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Challenge, aspiration and reward in a transient population

Paul Young says high expectations are essential at Doha College - no matter how briefly students are with the school

Posted by Stephanie Broad | September 06, 2016 | International

Unlocking the potential of each and every student is the central ethos of Doha College yet, as a large British international school, the length of time a child might stay with us depends on family circumstances and the global mobility of parents. 

On average, for every 10 students that start with us in year seven, less than seven will stay with us up to up to the sixth form and many more will have joined our school along the way. 

Dealing with a transient school population generates various challenges. How can we make sure our students progress? Do their achievement goals realistically take into consideration their starting point? Are targets aspirational enough to challenge and inspire? 

To get this right, we’ve found a way of benchmarking, target setting and then monitoring progress that supports our students’ achievement. 

A thorough approach

To clear the first hurdle – how to benchmark students who can start at any point in any Year group from any school – we’ve found using a cognitive ability test (one that doesn’t rely on a particular previous curriculum being followed) very useful. 

Having established a clear point of reference from which to begin, we’re able to set appropriate targets. We also give our Heads of department the ability to adjust these targets as they see fit, to ensure that all-important balance of challenge and aspiration is maintained. 

Then, it’s a question of keeping a check on the progress students are making towards their goals, which we do by recording the details of their achievement in our SIMS management information system. A simple traffic light system of red, yellow and green bandings makes it easy to spot who is working at the expected level and who might benefit from a little extra support. We’ve also introduced ‘Doha College Blue’ for those students who are on track to exceed their targets by the end of the school year.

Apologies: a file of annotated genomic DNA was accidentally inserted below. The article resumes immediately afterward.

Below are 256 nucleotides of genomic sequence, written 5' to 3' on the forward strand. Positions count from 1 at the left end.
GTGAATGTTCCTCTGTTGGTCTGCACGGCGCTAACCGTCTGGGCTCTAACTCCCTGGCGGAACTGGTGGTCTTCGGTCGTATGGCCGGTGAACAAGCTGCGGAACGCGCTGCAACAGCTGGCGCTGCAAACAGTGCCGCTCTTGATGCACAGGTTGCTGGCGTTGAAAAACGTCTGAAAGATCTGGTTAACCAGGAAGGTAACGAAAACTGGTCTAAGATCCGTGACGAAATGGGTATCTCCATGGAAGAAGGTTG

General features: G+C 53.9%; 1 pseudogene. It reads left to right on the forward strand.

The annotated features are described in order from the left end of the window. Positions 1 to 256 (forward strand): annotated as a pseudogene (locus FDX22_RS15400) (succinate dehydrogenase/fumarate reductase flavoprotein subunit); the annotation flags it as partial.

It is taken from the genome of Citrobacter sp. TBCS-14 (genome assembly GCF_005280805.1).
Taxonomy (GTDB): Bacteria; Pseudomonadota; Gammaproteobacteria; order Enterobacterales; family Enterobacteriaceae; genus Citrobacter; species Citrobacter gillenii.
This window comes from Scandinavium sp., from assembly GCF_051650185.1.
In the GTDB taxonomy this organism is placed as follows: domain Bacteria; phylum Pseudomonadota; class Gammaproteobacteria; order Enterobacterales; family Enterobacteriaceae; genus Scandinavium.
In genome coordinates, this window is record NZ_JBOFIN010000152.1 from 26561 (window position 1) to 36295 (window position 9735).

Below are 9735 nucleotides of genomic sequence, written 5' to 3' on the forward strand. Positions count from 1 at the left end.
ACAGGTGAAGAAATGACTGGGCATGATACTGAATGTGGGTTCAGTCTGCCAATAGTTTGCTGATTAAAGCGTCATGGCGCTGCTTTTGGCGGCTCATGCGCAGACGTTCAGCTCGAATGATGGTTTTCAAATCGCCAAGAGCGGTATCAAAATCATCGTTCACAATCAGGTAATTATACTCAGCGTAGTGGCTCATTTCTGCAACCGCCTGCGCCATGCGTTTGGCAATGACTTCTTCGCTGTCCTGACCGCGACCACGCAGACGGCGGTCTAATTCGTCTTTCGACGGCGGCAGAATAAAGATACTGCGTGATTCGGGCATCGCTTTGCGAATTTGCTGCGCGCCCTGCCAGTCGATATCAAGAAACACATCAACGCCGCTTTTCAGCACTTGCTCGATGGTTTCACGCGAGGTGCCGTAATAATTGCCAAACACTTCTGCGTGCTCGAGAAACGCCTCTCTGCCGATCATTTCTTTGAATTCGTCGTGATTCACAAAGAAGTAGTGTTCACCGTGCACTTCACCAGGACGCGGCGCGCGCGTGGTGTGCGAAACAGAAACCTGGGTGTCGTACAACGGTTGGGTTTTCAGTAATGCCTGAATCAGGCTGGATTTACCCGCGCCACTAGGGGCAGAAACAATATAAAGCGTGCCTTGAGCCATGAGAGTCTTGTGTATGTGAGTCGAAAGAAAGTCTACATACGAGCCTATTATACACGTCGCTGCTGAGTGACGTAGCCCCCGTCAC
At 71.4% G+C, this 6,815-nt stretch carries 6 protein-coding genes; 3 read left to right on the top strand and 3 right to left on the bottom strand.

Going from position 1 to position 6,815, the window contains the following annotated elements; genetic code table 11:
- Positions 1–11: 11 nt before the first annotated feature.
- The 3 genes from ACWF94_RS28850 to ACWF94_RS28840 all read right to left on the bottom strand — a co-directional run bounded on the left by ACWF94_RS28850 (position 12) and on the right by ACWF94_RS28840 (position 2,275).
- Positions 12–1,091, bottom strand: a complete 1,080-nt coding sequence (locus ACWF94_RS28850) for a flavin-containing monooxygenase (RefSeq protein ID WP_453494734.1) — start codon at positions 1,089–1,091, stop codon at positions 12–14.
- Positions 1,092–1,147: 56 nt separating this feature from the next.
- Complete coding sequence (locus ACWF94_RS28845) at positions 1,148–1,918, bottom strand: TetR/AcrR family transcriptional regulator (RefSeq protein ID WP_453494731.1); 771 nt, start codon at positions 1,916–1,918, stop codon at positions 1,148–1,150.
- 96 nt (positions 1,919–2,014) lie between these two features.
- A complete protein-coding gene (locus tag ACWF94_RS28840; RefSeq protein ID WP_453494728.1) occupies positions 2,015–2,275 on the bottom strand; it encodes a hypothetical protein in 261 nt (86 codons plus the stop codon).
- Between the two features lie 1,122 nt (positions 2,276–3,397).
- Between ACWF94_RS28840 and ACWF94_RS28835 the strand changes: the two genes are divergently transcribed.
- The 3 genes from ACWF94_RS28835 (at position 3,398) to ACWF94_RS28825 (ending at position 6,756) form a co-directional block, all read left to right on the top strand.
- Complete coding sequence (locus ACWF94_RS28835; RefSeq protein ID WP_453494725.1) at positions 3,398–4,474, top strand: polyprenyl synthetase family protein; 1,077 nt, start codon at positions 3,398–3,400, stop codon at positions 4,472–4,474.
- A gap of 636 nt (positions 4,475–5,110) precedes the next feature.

High expectations

Our cohort is made up of 1,800 students from 90 different nationalities, and many are extremely high achieving. As a result, it became clear to us that just to track A* to C iGCSE and A-level grades could actually run the risk of under achievement from those students who were capable of so much more. So we now look at A* to A grades, as well as A* to B. 

This creates two advantages. Firstly, a little bit of friendly competition between departments only serves to drive up standards. Secondly, our staff meet with any student not on track to achieve five A* to B grades, as part of our mentoring programme, to support these students in achieving the very best they can. 

Effort and success

A particular strength of our school – and the crucial ingredient in the success of our students – is our determination to recognise and reward effort wherever we see it. 

Effort grades are awarded in each subject which trigger a number of points towards the House competition, and our highest achieving students are invited to participate in a prestigious event, held in the Principal’s office. Here, they personally receive a handwritten letter of congratulations – something they truly value. 

We make sure the wider school community also knows about the event, via our blog and social media accounts. 

Achieving potential

Ultimately, once target setting and monitoring progress is taken care of, rewarding effort is the key part of our strategy in encouraging high attainment amongst our students. We know our students like being appreciated for the effort they put in – it’s something that is often mentioned as a particular highlight of their time at Doha College – and we also know it works as an educational strategy. 

We’ve had students accepted at top universities throughout the world including Oxford, Cambridge, Harvard and Yale, and our results continue to improve all the time.

There are no shortcuts to success when it comes to a transient student body, but we’ve found that focusing on challenge, aspiration and effort means every child progresses during their time at Doha College. 

Paul Young is Senior Vice Principal – Head of Secondary at Doha College, Qatar.

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